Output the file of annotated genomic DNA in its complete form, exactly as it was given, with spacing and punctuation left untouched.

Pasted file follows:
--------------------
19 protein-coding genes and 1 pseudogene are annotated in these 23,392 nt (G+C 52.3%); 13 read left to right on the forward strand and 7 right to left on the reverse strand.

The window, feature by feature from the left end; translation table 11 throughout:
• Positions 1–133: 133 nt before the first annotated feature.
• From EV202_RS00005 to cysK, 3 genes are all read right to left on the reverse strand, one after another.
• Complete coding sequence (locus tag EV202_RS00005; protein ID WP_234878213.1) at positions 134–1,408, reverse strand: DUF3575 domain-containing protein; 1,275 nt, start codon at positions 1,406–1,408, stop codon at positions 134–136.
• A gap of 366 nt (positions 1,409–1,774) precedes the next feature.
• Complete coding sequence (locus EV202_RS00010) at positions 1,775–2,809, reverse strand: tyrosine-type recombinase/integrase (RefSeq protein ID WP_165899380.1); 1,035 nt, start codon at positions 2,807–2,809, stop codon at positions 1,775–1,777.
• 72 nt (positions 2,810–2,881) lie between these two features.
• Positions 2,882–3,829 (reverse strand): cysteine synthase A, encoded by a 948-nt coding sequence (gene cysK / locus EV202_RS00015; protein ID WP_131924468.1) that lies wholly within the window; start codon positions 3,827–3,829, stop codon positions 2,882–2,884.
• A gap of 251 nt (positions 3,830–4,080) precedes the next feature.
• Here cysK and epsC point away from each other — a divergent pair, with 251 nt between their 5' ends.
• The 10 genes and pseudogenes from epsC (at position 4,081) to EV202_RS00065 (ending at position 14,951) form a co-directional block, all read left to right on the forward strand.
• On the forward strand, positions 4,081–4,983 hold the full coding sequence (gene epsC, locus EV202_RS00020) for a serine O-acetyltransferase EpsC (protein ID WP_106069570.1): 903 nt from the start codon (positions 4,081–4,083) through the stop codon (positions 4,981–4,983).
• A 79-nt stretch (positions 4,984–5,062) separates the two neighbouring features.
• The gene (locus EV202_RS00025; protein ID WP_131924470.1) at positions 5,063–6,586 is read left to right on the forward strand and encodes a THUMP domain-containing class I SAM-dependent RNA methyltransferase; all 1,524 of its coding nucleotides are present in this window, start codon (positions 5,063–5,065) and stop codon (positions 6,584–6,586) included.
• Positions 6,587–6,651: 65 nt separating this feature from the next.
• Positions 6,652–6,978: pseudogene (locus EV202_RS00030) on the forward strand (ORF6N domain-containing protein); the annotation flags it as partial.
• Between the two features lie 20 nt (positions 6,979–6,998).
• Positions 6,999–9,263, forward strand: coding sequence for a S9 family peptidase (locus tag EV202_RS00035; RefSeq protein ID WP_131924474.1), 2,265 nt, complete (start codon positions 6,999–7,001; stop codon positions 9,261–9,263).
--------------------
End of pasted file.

19 protein-coding genes and 1 pseudogene are annotated in these 23,392 nt (G+C 52.3%); 13 read left to right on the forward strand and 7 right to left on the reverse strand.

The window, feature by feature from the left end; translation table 11 throughout:
• Positions 1–133: 133 nt before the first annotated feature.
• From EV202_RS00005 to cysK, 3 genes are all read right to left on the reverse strand, one after another.
• Complete coding sequence (locus tag EV202_RS00005; protein ID WP_234878213.1) at positions 134–1,408, reverse strand: DUF3575 domain-containing protein; 1,275 nt, start codon at positions 1,406–1,408, stop codon at positions 134–136.
• A gap of 366 nt (positions 1,409–1,774) precedes the next feature.
• Complete coding sequence (locus EV202_RS00010) at positions 1,775–2,809, reverse strand: tyrosine-type recombinase/integrase (RefSeq protein ID WP_165899380.1); 1,035 nt, start codon at positions 2,807–2,809, stop codon at positions 1,775–1,777.
• 72 nt (positions 2,810–2,881) lie between these two features.
• Positions 2,882–3,829 (reverse strand): cysteine synthase A, encoded by a 948-nt coding sequence (gene cysK / locus EV202_RS00015; protein ID WP_131924468.1) that lies wholly within the window; start codon positions 3,827–3,829, stop codon positions 2,882–2,884.
• A gap of 251 nt (positions 3,830–4,080) precedes the next feature.
• Here cysK and epsC point away from each other — a divergent pair, with 251 nt between their 5' ends.
• The 10 genes and pseudogenes from epsC (at position 4,081) to EV202_RS00065 (ending at position 14,951) form a co-directional block, all read left to right on the forward strand.
• On the forward strand, positions 4,081–4,983 hold the full coding sequence (gene epsC, locus EV202_RS00020) for a serine O-acetyltransferase EpsC (protein ID WP_106069570.1): 903 nt from the start codon (positions 4,081–4,083) through the stop codon (positions 4,981–4,983).
• A 79-nt stretch (positions 4,984–5,062) separates the two neighbouring features.
• The gene (locus EV202_RS00025; protein ID WP_131924470.1) at positions 5,063–6,586 is read left to right on the forward strand and encodes a THUMP domain-containing class I SAM-dependent RNA methyltransferase; all 1,524 of its coding nucleotides are present in this window, start codon (positions 5,063–5,065) and stop codon (positions 6,584–6,586) included.
• Positions 6,587–6,651: 65 nt separating this feature from the next.
• Positions 6,652–6,978: pseudogene (locus EV202_RS00030) on the forward strand (ORF6N domain-containing protein); the annotation flags it as partial.
• Between the two features lie 20 nt (positions 6,979–6,998).
• Positions 6,999–9,263, forward strand: coding sequence for a S9 family peptidase (locus tag EV202_RS00035; RefSeq protein ID WP_131924474.1), 2,265 nt, complete (start codon positions 6,999–7,001; stop codon positions 9,261–9,263).